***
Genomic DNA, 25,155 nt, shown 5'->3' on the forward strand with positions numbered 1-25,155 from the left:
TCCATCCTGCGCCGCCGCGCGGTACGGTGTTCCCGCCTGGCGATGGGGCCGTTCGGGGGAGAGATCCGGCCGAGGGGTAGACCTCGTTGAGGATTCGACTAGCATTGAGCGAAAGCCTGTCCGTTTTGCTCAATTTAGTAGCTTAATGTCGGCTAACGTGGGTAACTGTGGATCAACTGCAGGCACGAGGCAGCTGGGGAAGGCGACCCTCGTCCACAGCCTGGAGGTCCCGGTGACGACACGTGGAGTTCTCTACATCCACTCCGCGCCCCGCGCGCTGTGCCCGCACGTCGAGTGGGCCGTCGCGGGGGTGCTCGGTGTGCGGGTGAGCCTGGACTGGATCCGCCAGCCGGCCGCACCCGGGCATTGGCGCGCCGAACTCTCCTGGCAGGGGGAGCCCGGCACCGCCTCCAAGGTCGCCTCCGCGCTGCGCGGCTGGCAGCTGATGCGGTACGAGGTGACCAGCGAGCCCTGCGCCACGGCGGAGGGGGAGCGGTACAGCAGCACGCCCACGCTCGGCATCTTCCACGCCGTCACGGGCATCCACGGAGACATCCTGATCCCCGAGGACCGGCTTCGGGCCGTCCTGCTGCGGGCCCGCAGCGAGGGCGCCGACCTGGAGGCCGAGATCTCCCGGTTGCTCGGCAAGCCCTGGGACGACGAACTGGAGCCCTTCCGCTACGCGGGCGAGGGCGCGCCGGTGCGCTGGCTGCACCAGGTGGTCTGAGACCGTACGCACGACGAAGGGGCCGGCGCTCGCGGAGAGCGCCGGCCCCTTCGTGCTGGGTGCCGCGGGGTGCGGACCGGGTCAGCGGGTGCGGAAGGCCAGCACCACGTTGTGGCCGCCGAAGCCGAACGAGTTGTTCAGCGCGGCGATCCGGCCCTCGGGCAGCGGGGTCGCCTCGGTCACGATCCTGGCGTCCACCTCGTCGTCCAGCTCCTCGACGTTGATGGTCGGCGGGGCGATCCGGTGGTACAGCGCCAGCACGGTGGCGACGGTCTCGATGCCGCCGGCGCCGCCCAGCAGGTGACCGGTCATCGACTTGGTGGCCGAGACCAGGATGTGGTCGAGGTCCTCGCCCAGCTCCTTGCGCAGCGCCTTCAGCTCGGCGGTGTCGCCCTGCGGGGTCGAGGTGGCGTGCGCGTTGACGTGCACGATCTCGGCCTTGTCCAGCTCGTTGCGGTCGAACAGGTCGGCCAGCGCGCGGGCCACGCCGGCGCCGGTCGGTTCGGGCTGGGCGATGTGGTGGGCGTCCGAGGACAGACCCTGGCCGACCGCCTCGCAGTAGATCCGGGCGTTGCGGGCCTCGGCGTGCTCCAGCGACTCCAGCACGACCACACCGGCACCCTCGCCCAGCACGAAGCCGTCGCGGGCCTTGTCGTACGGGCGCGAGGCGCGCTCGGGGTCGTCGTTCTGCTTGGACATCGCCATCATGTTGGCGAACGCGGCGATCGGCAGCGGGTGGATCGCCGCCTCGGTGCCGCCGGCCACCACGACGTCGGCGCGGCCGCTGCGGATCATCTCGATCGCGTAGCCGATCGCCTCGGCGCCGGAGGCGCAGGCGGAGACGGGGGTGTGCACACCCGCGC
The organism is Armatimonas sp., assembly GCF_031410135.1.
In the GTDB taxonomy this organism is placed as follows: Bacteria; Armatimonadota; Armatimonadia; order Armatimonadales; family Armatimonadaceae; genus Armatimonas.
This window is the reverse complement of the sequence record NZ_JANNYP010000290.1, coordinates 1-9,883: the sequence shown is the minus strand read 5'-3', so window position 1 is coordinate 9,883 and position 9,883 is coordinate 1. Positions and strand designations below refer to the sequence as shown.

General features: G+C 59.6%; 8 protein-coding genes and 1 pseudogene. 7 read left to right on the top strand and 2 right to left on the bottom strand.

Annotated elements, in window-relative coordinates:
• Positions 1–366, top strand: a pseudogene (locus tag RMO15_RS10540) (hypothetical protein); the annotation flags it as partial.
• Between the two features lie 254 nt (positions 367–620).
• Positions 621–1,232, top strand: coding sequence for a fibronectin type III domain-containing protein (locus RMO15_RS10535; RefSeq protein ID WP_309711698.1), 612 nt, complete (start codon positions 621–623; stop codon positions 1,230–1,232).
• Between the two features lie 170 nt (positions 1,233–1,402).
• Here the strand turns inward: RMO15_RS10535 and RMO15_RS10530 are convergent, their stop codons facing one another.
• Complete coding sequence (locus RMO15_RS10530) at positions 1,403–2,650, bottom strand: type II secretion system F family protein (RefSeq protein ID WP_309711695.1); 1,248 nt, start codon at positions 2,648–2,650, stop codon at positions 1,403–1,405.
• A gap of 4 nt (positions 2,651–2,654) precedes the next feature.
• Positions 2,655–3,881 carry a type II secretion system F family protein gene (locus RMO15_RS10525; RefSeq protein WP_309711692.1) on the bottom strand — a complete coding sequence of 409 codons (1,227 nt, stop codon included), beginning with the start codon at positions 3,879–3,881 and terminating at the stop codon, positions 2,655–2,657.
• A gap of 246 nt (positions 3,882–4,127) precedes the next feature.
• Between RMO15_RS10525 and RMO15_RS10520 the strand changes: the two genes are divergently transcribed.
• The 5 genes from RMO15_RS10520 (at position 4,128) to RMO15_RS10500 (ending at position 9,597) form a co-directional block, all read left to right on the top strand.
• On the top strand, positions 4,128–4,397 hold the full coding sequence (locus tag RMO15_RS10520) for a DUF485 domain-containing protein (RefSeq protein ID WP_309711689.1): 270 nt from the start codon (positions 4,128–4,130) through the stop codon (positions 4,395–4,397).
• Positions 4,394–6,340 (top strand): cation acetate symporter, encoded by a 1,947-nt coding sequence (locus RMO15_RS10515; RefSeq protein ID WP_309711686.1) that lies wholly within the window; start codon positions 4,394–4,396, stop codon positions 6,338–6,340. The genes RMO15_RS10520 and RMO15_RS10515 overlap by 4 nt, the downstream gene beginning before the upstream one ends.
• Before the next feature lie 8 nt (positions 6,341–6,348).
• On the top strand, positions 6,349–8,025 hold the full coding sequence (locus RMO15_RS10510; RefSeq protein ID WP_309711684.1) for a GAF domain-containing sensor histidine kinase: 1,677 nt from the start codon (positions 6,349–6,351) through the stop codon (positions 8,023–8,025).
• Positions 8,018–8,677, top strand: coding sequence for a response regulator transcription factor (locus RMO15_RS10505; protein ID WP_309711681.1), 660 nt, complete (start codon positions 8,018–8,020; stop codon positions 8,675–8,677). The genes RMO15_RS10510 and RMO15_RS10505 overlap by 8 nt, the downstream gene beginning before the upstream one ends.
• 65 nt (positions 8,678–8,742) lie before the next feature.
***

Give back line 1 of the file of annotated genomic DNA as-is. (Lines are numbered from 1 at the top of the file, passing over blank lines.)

Genomic DNA, 25,155 nt, shown 5'->3' on the forward strand with positions numbered 1-25,155 from the left: